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Jaffna

Nallur Kandaswamy temple

Nallur Kandaswamy Kovil is one of the most significant Hindu temples in the Jaffna District of Northern Province, Sri Lanka. It stands in the town of Nallur. The presiding deity is Lord Murugan or Katharagama Deviyo in the form of the holy ‘Vel’ in the Sanctum, the primary shrine, and in other forms, namely, Shanmugar, Muthukumaraswami, Valli Kaanthar with consorts Valli and Deivayanai, and Thendayuthapani, sans consorts in secondary shrines in the temple.

The original, Kandaswamy Temple was founded in 948 ad. According to the Yalpana Vaipava Malai, the temple was developed at the site in the 13th century by Buwanika Bahu, a minister to the King of Kotte. Sapumal Kumaraya (also known as Chempaha Perumal in Tamil), who ruled the Jaffna kingdom on behalf of the Kotte kingdom is credited with building the third Nallur Kandaswamy temple. Nallur served as the capital of the Jaffna kings, with the royal palace situated very close to the temple. Nallur was built with four entrances with gates. There were two main roadways and four temples at the four gateways.

Nagadeepaya

Nagadeepa Purana Vihara is an ancient Buddhist temple situated in Jaffna district of Northern Province, Sri Lanka. It is among the country’s sixteen or seventeen holiest Buddhist shrines (Solosmasthana). According to contemporary history, the Gautama Buddha visited the site after five years of attaining Enlightenment to settle the dispute between two warring Naga kings, Chulodara and Mahodara.

Ancient history according to the Mahavamsa chronicles and the Tamil Buddhist epic Manimekalai mentions a gem-studded throne and a stone with the Buddha’s footprint at the island Nainativu, (also known as Nagadeepa) which pilgrims from India visited.

Jaffna Fort

Jaffna Fort is a fort built by the Portuguese at Jaffna, Sri Lanka in 1618 under Phillippe de Oliveira following the Portuguese invasion of Jaffna. The fort is located near Karaiyur. Due to numerous miracles attributed to the statue of Virgin Mary in the church inside the fort, Jaffna Fort was named as Fortress of Our Lady of Miracles of Jafanapatão (Fortaleza de Nossa Senhora dos Milagres de Jafanapatão). It was captured by the Dutch under Rijcklof van Goens in 1658 who expanded it. In 1795, it was taken over by the British, and remained under the control of a British garrison till 1948. As the only large military fort in the country, due to the presence of only government and military buildings within its ramparts, it was garrisoned by a detachment of the Ceylon Army.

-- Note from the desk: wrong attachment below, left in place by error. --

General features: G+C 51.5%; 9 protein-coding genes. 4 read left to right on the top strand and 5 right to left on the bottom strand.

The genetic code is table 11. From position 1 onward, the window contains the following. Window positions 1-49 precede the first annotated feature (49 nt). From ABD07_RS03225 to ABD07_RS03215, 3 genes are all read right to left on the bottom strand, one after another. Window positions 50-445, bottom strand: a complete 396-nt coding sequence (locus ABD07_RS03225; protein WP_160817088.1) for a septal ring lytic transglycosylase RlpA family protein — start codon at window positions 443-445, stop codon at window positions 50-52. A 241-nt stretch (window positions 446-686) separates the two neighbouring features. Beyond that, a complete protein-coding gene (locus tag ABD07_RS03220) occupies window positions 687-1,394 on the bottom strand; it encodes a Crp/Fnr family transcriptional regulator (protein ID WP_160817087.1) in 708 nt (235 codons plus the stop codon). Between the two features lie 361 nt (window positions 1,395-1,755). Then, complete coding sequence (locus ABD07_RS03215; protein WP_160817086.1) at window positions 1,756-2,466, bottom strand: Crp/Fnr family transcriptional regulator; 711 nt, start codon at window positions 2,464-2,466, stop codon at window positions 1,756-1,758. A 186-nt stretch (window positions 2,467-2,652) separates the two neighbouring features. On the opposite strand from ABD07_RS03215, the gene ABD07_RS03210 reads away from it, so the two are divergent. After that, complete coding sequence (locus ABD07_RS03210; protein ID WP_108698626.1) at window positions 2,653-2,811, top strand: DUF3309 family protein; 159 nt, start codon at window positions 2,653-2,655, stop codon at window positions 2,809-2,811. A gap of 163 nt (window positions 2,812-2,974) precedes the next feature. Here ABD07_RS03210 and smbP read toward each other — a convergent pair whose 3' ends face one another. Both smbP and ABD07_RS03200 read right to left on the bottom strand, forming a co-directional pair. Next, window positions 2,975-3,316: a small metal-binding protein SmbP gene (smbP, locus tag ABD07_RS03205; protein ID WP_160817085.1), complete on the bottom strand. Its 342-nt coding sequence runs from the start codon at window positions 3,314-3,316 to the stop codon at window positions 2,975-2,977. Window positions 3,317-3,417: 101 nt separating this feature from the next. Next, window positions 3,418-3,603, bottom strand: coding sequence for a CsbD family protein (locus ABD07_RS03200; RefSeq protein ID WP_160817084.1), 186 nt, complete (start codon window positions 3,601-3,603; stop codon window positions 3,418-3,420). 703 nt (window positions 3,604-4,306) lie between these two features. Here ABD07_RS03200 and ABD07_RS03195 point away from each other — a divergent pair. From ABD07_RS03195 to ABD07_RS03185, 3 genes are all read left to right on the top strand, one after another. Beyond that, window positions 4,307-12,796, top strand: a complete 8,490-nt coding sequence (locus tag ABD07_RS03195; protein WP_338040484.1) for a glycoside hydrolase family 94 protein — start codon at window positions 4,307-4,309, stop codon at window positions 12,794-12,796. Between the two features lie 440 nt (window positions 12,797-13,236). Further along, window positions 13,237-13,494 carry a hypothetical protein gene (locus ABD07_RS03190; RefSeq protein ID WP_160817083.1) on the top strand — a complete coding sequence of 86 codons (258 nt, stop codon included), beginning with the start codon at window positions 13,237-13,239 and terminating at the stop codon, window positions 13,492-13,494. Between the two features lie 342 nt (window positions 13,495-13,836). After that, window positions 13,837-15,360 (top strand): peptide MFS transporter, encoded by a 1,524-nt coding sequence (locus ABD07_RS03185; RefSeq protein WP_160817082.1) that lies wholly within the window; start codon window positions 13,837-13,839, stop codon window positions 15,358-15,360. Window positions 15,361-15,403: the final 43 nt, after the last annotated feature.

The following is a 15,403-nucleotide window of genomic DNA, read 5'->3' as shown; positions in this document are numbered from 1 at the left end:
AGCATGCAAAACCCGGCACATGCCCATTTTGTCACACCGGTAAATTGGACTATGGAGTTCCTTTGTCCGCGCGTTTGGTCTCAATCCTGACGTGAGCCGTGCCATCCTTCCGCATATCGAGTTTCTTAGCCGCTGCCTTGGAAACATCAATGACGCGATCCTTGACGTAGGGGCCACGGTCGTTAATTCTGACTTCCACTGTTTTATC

Delft island

Neduntheevu or Neduntivu is an island in the Palk Strait, northern Sri Lanka. This island is named as Delft in the Admiralty Chart unlike the other islands, whose names are Tamil. The island’s area is 50 km² and it is roughly oval-shaped. Its length is 8 km and its maximum width about 6 km.

Neduntivu is a flat island surrounded by shallow waters and beaches of coral chunks and sand. It is home to a small population of Tamil people, mostly living in quiet compounds close to the northern coast. The vegetation is of a semi-arid tropical type, with palmyra palms, dry shrubs and grasses that grow on the pale Grey porous coralline soil. Papayas and bananas grow close to the local people’s homes. In the western coast of the island there are remains of a 1000-year-old temple built by the Chola Dynasty, as well as the ruins of a Dutch colonial fort. The water is slightly brackish, and it is taken from shallow wells using buckets made from palmyra palm leaves. A naval battle was fought off the coast of the island in 2008 during the Sri-Lankan Civil War. There are feral ponies on the island, descendants of forebears abandoned there in the Dutch period.

The island was named after the Dutch city of Delft by Rijckloff van Goens. He named the eight most important islands after Dutch cities.